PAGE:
Efforts to recall Ellisville City Council members who helped approve a Walmart Superstore last week could be stymied by the city’s election calendar, recall organizers said Tuesday.
The Ellisville Article 9 Alliance, a group dedicated to the ouster of city council members who helped approve a Walmart Superstore, met Tuesday for the second time to organize signature collection efforts meant to initiate a recall. Those efforts come following the council’s decision last week to approve a tax increment financing district for the Walmart project as well as a relocation policy for residents at Clarkchester Apartments, which occupies part of the space designated for the store.
Despite those approvals, group organizer and Clarkchester tenant Liz Schmidt said that although the project advanced, construction of the store still isn’t guaranteed.
“So the wheels have been set in the motion,” Schmidt said. “It’s not to say this plan won’t fall apart for one reason or another, but it’s going to be more difficult to stop it.”
Schmidt said problems could arise due to zoning variances or even discoveries about the land, such as concerns related to toxic pollutants, she said. Until that time, however, the group is pushing to collect residents’ signatures that could put the question of recalling select city council members before voters.
Exactly when that could happen has yet to be determined, Schmidt said, in part because of a possible discrepancy about when a recall election can be scheduled.
A member of the St. Louis County Board of Elections said Ellisville could host a special election at any time. Schmidt said she has been unable to determine from Ellisville city staff whether a recall would need to take place on an existing election date.
Because of mandates within the city charter that specify the timeframe an official can be recalled in, Schmidt said the group has a narrow window of opportunity; the city charter says an official cannot be recalled his or her first 120 days in office, nor can they be recalled within 180 days from that official’s next election.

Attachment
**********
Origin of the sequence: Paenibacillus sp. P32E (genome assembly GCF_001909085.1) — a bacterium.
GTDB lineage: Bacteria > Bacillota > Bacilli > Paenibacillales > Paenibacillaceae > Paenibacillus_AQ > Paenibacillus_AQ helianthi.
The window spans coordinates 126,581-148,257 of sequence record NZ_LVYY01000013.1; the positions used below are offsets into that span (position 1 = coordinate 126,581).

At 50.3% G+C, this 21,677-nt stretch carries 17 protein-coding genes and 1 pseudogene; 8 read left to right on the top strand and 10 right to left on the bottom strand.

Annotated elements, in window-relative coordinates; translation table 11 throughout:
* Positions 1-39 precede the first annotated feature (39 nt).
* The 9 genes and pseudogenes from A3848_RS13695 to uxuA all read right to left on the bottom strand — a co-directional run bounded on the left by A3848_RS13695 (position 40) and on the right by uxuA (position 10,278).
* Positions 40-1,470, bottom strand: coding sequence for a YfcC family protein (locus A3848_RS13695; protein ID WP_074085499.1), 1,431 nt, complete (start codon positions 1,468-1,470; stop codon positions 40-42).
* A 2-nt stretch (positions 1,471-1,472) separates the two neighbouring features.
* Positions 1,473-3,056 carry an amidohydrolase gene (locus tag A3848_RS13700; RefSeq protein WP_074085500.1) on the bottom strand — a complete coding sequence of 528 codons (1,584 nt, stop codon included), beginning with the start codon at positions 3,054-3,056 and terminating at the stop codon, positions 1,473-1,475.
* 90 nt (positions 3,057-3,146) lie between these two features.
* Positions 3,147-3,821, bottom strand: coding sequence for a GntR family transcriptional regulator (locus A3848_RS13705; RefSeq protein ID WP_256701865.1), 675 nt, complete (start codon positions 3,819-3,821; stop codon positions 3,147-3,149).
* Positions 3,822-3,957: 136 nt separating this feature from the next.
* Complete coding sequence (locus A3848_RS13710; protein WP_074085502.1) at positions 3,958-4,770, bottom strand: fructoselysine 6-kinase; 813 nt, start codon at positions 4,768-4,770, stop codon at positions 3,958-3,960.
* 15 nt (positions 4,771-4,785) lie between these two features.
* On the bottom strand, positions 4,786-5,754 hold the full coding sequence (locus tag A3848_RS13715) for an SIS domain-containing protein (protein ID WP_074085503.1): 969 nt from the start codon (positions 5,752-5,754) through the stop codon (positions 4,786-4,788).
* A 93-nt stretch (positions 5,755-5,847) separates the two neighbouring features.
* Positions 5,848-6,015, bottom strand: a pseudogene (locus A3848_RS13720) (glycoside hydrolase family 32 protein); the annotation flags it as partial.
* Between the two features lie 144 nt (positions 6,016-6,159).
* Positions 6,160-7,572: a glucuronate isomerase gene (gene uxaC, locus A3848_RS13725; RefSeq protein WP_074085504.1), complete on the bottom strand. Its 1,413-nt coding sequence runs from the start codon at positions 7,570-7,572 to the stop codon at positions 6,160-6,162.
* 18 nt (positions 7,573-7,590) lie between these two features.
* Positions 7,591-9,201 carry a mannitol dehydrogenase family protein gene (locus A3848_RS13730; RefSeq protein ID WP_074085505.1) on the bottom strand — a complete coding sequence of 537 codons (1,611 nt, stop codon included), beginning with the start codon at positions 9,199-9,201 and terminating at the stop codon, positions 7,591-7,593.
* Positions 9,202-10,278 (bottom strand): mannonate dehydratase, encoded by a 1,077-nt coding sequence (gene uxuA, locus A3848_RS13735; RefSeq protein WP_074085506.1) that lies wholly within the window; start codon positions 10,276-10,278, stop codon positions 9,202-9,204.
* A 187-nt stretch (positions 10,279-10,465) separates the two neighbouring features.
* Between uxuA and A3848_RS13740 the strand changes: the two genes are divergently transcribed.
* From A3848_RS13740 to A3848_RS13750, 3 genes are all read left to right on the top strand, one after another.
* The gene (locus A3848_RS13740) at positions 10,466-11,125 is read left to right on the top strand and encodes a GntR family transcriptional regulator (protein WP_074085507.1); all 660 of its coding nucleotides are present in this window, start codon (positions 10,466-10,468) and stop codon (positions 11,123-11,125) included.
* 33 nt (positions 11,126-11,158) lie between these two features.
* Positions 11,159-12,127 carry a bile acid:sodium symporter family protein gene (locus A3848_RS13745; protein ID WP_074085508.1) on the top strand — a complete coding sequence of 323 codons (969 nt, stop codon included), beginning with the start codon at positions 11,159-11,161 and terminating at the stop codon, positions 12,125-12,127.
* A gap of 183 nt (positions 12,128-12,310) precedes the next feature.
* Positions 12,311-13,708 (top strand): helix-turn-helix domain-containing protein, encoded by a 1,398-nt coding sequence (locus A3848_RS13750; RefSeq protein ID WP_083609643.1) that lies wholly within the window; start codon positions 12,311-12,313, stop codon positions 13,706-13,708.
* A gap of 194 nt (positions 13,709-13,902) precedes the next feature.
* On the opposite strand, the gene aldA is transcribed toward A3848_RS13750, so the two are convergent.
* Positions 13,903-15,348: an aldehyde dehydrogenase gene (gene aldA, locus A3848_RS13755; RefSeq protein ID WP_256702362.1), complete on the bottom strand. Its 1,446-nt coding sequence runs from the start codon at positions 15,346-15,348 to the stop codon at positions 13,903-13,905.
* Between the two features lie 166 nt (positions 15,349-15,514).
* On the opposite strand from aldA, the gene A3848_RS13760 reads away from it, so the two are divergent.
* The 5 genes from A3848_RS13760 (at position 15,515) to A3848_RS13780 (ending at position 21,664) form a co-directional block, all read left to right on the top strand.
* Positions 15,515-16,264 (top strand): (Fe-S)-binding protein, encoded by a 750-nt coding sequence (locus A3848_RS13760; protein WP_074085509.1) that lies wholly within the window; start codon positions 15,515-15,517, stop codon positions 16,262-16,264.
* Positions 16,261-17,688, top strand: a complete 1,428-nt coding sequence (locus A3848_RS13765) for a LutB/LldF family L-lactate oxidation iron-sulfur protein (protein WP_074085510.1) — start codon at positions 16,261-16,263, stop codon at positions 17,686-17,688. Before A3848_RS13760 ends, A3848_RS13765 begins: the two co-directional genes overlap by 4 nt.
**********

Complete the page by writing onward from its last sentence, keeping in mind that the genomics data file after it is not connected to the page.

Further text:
Because of that clause, Schmidt said, immediate efforts will be centered around Council members Dawn Anglin and Troy Pieper, who are eligible for recall currently since they were not re-elected in April. Council members Roze Acup, Matt Pirrello and Linda Reel, meanwhile, will not be eligible for recall until August.
“The procedure, if you don’t do it well, can blow up in your face,” Schmidt said. “It’s fraught with land mines.”
In order to adhere to those requirements, Schmidt said she will push for a special election on Tuesday, October 2— a date which “fell right in the middle” of the permitted recall window, she said, unlike the elections scheduled for November.
Earlier this year, City Administrator Kevin Bookout estimated that the cost of adding a recall to existing city ballots would cost the city between $500 and $1,000. Those numbers would no doubt increase for a special election, which would include expenses for printing ballots, paying election judges, tabulating votes and more.
Schmidt acknowledged that adding the recall to existing ballots would be less expensive, but said that may not be feasible because of the charter’s calendar requirements and shouldn’t deter the group’s efforts.
“It saves them some money, but excuse me, this isn’t discount democracy,” Schmidt said.
In addition to collecting signatures required to put a recall before voters, Schmidt said she will seek clarification this week from the county election board’s legal counsel regarding the city’s autonomy in setting a special election.
Editor's Note: An earlier version of this article misstated the Ellisville City Council members immediately eligible for recall.